Airspace and Air Traffic Control

In my Monday’s Ground School class on November 28, 2011 we were taught about Airspace. There are six classes of Airspace, A, B, C, D, E and G, and of these the first five are controlled i.e. Controlled Airspace, meaning that Air Traffic Control knows that a plane is flying in this class of airspace and, will therefore also know if that plane is supposed to be there or not. Airspace exists for a number of reasons some of which are, to separate the various types of aircraft from running into each other, to keep aircraft away from military areas, not only because these are sensitive areas but also because the military might be practicing flying maneuvers or even testing missiles etc. So it’s also in the interest of civilian safety that certain areas are restricted for flying. There is no Class F airspace in the US. Each class of airspace has its own requirements if you want to fly through them depending upon whether you’re VFR or IFR. For instance, Class A airspace begins at 18,000 ft above Mean Sea Level (MSL), ends at 60,000 ft and covers the entire USA. You need to be an IFR pilot, your plane must have two way communication and it’s for larger airplanes such as airlines. Class A is at the very top, and then below that is Class B which exists around the busiest airports and extends from the surface to 10,000 ft MSL and in some cases above that also. Further, you must seek permission to enter it when approaching an airport, your plane must have radio communication, a transponder, you must either be a private pilot or a student pilot with instructor endorsement to enter this airspace. Now I don’t want to repeat the entire lecture I attended, but Airspace is a very important aspect of flying and its importance and its rules cannot be underestimated to ensure safe flying. To get some idea of air traffic over the US in just one day, please see the YouTube video below:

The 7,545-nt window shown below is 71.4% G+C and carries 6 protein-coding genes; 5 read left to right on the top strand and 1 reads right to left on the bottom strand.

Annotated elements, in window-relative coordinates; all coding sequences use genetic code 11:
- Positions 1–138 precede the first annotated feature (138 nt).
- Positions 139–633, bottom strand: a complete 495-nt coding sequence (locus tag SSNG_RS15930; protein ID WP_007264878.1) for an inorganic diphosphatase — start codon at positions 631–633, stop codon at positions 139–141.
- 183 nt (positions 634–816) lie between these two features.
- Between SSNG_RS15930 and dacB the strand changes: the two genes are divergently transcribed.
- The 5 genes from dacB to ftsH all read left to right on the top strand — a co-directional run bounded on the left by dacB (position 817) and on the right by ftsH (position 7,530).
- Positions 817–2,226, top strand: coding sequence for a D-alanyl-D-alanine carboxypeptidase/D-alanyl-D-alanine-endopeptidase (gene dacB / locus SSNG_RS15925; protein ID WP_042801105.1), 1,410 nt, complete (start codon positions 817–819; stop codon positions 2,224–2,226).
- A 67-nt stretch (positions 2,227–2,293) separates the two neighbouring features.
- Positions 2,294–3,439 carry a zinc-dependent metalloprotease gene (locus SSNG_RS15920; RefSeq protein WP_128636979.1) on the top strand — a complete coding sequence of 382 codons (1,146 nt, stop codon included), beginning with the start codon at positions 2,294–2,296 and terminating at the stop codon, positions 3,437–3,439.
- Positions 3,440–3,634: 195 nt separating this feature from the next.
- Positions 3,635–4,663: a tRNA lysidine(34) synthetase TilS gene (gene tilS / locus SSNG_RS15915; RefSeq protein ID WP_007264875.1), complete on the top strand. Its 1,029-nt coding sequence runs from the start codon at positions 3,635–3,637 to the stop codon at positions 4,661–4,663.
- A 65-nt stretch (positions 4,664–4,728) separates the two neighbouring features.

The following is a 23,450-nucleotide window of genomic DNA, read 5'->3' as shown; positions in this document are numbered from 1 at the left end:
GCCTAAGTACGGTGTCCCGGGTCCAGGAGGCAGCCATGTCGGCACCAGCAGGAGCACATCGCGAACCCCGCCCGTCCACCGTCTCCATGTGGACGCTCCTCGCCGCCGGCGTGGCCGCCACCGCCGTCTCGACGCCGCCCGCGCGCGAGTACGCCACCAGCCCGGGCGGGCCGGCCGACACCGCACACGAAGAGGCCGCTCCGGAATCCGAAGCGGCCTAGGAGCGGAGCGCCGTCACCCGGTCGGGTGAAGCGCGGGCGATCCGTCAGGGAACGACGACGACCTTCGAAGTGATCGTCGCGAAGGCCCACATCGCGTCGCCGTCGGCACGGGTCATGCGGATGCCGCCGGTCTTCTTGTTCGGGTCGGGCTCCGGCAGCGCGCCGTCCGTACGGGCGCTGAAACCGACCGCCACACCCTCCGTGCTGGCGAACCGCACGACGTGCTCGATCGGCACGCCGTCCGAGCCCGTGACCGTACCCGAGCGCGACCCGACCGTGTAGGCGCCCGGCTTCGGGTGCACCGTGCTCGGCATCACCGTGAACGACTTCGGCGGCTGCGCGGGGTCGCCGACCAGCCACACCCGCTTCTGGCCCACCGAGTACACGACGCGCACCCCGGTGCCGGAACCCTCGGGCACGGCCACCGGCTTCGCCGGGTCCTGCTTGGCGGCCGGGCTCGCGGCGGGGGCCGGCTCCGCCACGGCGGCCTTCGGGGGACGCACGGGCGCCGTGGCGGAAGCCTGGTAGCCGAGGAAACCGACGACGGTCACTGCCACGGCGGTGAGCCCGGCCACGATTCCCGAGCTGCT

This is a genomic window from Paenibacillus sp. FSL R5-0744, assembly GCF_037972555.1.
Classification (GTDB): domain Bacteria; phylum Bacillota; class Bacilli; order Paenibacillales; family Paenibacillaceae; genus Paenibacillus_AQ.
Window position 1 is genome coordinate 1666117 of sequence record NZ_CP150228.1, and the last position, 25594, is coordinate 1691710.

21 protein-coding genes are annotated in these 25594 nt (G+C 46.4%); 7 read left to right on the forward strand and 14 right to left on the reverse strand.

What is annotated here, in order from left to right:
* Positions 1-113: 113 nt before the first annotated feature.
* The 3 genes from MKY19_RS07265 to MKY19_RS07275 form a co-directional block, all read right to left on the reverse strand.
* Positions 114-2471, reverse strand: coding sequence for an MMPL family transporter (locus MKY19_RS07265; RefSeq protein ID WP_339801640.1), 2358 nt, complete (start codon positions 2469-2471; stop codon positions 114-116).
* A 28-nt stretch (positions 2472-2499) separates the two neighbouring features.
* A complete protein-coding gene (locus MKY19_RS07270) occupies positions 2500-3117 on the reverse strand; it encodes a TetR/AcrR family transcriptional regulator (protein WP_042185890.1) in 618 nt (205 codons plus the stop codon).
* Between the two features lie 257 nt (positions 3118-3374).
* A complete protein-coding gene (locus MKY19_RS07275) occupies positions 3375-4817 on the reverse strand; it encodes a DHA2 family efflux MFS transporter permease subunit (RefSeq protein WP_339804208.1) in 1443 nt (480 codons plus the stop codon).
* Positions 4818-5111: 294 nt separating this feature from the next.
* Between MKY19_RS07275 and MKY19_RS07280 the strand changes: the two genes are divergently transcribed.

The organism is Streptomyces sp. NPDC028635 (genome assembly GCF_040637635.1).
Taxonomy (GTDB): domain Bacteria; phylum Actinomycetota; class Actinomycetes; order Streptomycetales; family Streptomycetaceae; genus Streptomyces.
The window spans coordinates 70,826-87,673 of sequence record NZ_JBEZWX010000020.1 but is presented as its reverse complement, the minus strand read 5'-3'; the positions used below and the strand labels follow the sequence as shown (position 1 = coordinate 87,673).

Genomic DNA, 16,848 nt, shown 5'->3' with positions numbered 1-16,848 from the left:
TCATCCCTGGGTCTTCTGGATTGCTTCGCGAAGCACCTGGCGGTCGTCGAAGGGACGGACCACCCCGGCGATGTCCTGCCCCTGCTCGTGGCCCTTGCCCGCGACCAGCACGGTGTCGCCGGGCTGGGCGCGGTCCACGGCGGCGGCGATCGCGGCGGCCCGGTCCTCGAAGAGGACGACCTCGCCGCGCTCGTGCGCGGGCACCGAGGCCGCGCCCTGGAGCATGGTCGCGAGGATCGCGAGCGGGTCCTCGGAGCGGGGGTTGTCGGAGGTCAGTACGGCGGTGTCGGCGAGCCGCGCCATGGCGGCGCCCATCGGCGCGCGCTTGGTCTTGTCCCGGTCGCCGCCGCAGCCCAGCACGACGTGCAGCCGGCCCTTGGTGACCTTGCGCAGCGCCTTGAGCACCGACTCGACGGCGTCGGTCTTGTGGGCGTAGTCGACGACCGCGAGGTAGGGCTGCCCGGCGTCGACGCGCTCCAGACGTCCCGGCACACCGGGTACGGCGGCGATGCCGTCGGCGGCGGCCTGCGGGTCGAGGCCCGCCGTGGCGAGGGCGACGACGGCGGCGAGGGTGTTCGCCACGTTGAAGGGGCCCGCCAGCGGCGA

Is it any wonder with that amount of air traffic in just one day, that one would have to fly according to rules to prevent accidents? Now take a look at this video of air traffic worldwide; by the way there’s no commentary on this video.

Does any one want to be an Air Traffic Controller? 😀


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